18-27 April 1940
Two doctors were already at the castle; a third, Lord Dawson, Physician to King George VI, was expected. It was mid-morning on Thursday 18 April 1940 and they were gathered at the entrance to a suite of rooms. The door leading into them was made of polished steel; the colour of gunmetal, it was the type used to secure a walk-in safe.
The door was firmly closed.
The light from the dim bulbs along the windowless passage cast pools of inky shadows around the waiting figures. Piles of cardboard boxes were stacked against the bare stone walls. Marked ‘Secret - Property of His Majesty's Government', they were secured with steel binding.
The doctors - Dr Jauch, a GP from Grantham, and Mr Macpherson, an eminent chest specialist - had been in and out of the rooms since dawn.
Shortly before eleven o'clock, the first footman, dressed in an azure tailcoat and navy-blue breeches, escorted Lord Dawson across the Guard Room. A coldly sumptuous hall, it was the first point of entry to the 356-room castle. Rows of muskets, taller than a man, and hundreds of swords, their blades sharp-edged and glinting, lined its walls. From the vaulted roof hung the tattered remnants of regimental colours, captured in battle. Directly in front of them, a magnificent staircase swept to the state rooms on the upper floors; and yet, as the footman led the King's doctor across the hall, he veered to the right, heading for its farthest corner. There, he ushered him through a discreet swing door. It marked the border between master and servant. They had stepped into the ‘invisible world'.
Behind the Guard Room, the entire ground floor was devoted to the smooth running of the Duke's household. A gloomy hinterland of fifty rooms, some cavernous, some no larger than a priest's hole, it was where the servants lived and worked. From here, a network of passages coursed through the castle: hidden routes, which spiralled up the narrow turrets and towers to the splendid rooms above, enabling the servants to carry out their duties unobserved.
It was through this labyrinth of passages, deep in the servants' quarters, that the footman conducted Lord Dawson, arriving at the steel door where the other doctors stood waiting.
They were at Belvoir Castle in Leicestershire. Built in the Gothic style and situated on a ridge eight miles from Grantham, it belonged to John Henry Montagu Manners, the 9th Duke of Rutland. Aged fifty-three, he was one of the richest men in Britain. Three years earlier, he had carried the Sovereign's Sceptre at the coronation. His family had lived at Belvoir since the eleventh century. Looking south from the castle's Flag Tower, he owned the land as far as the eye could see.
Earlier that morning, the Duke's wife, Kakoo, had telephoned Lord Dawson. Her husband was desperately ill. He must come to the castle immediately.
Up in the Flag Tower, the clock struck eleven. Ten minutes had passed since Lord Dawson's arrival, but he had yet to be admitted to see the Duke. The sounds of distant industry drifted along the passageway: shouted orders; the banging of tools; the clatter of footsteps approaching on bare stone.
The sight of the King's doctor in the passage immediately caught the servants' attention.
‘If there was something serious going on, the housekeeper and the butler would try and keep it quiet,' George Waudby, the third footman, recalled. ‘They might talk together, but they'd be tight-lipped in front of us lower ranks. We were their inferiors. We were the lowest of the low. We were never told anything. Everything we knew depended on what we saw or overheard.'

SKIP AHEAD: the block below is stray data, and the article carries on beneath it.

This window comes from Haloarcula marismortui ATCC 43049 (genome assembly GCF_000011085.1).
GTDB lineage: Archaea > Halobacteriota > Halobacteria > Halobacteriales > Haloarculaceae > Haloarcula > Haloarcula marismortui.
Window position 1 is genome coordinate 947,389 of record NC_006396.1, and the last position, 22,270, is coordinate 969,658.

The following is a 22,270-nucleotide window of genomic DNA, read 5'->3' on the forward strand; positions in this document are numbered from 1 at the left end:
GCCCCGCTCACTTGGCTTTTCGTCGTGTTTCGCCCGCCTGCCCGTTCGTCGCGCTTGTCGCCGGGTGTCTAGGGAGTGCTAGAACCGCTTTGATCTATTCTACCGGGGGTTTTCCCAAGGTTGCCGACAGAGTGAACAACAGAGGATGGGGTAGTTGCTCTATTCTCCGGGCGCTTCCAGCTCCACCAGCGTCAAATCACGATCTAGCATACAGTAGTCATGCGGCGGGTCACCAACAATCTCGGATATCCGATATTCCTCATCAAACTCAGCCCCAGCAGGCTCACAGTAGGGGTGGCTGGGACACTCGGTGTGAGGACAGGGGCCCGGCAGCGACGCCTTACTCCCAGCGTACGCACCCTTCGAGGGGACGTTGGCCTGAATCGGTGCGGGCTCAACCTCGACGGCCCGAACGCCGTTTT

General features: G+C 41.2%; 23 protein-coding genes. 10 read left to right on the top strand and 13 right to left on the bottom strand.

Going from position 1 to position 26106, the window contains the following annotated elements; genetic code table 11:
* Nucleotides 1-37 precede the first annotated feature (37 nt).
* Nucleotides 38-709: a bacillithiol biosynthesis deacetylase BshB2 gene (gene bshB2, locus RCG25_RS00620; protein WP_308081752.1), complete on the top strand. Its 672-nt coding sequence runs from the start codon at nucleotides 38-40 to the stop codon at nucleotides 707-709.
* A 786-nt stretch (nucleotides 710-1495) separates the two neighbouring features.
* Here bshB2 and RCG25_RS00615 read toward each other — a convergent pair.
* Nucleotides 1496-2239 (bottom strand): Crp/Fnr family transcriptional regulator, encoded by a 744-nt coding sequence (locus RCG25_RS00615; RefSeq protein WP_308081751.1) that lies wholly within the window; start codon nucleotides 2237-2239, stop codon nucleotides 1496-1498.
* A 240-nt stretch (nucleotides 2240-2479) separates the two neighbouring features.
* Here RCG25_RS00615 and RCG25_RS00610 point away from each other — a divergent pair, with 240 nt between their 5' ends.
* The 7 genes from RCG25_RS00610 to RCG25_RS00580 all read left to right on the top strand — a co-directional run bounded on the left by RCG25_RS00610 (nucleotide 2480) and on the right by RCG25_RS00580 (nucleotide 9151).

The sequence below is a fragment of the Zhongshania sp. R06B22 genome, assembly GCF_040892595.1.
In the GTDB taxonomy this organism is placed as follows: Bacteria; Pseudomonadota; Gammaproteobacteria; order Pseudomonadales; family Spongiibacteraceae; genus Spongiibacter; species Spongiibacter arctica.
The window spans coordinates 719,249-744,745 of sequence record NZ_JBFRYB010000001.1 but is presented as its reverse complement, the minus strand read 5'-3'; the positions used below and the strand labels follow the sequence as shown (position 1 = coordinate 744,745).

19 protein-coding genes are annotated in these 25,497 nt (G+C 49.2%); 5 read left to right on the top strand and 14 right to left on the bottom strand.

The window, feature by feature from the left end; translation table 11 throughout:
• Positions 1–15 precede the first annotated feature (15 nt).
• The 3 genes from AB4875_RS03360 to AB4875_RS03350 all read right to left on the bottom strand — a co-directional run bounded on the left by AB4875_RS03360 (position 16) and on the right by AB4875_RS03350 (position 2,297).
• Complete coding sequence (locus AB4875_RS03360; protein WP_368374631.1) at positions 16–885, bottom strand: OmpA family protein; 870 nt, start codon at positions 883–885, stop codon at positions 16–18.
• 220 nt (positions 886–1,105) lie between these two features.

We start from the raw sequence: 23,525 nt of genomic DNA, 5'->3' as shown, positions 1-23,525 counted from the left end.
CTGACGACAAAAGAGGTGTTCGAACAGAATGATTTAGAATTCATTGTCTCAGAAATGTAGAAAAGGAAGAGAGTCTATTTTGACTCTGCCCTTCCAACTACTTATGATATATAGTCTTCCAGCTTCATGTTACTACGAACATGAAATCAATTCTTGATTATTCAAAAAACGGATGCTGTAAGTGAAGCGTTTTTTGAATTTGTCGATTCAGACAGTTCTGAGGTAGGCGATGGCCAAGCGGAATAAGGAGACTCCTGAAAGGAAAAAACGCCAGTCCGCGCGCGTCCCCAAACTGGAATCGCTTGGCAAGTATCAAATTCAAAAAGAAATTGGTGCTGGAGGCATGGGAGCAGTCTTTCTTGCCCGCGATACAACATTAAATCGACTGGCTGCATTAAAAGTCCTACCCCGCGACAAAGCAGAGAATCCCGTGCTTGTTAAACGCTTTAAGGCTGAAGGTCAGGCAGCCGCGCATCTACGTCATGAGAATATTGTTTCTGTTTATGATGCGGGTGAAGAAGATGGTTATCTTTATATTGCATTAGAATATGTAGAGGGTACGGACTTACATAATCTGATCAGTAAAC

‘We all talked. We weren't meant to, but we did,' said Dorothy Plowright, the daughter of the boiler stoker. ‘Every rank had its gossip: the upstairs maids, the kitchen staff, the footmen, they all had their grapevines.'
Until that morning, the servants' grapevine had had nothing to report. They had seen and heard very little. ‘We knew the Duke was unwell. He had been ill for a week. But we didn't realize it was serious,' said George Waudby. ‘We rarely saw the Duke. He spent all his time in his rooms. Every day, all day, he was in there. That had been the case for months. We knew this because they were in our quarters. Of course we had no idea what went on in there. Those rooms were absolutely secret. But we were told it was where the Duke worked. Nothing struck us as unusual. His routine hadn't changed. He had carried on working as normal.'
The servants had had no reason to believe the Duke's illness was life-threatening. Only two days previously, after spending the night at Belvoir, Lord Dawson had returned to London, satisfied that the
Duke was on the mend. Before leaving the castle, he had issued a short statement to the press:
The Duke of Rutland is suffering from pneumonia at his home, Belvoir Castle, and is now stated to be making satisfactory progress. The Duke, who is 53 and succeeded his father in 1925, was taken ill during last weekend.
That morning, however, the servants had reason to suspect that the Duke's condition had deteriorated. Shortly after breakfast, three mysterious-looking packages were delivered to the castle. From that moment, they were on tenterhooks.
The porter was on duty when the packages arrived at the lodge. Marked ‘Urgent', they were addressed to Mr Speed, the Duke's valet. Two of the boxes were long and bulky; one was very heavy. The labels gave away their contents; they had come from Bartlett's of Jermyn Street, Suppliers of Oxygen Tents.
The castle's odd-job men were summoned to take the packages to the entrance of the Duke's room, where Mr Speed was in attendance. ‘Besides the butler and the housekeeper, Mr Speed was the only ser- vant the Duke allowed in his rooms,' George Waudby remembered. ‘The rest of us were forbidden to go in there.'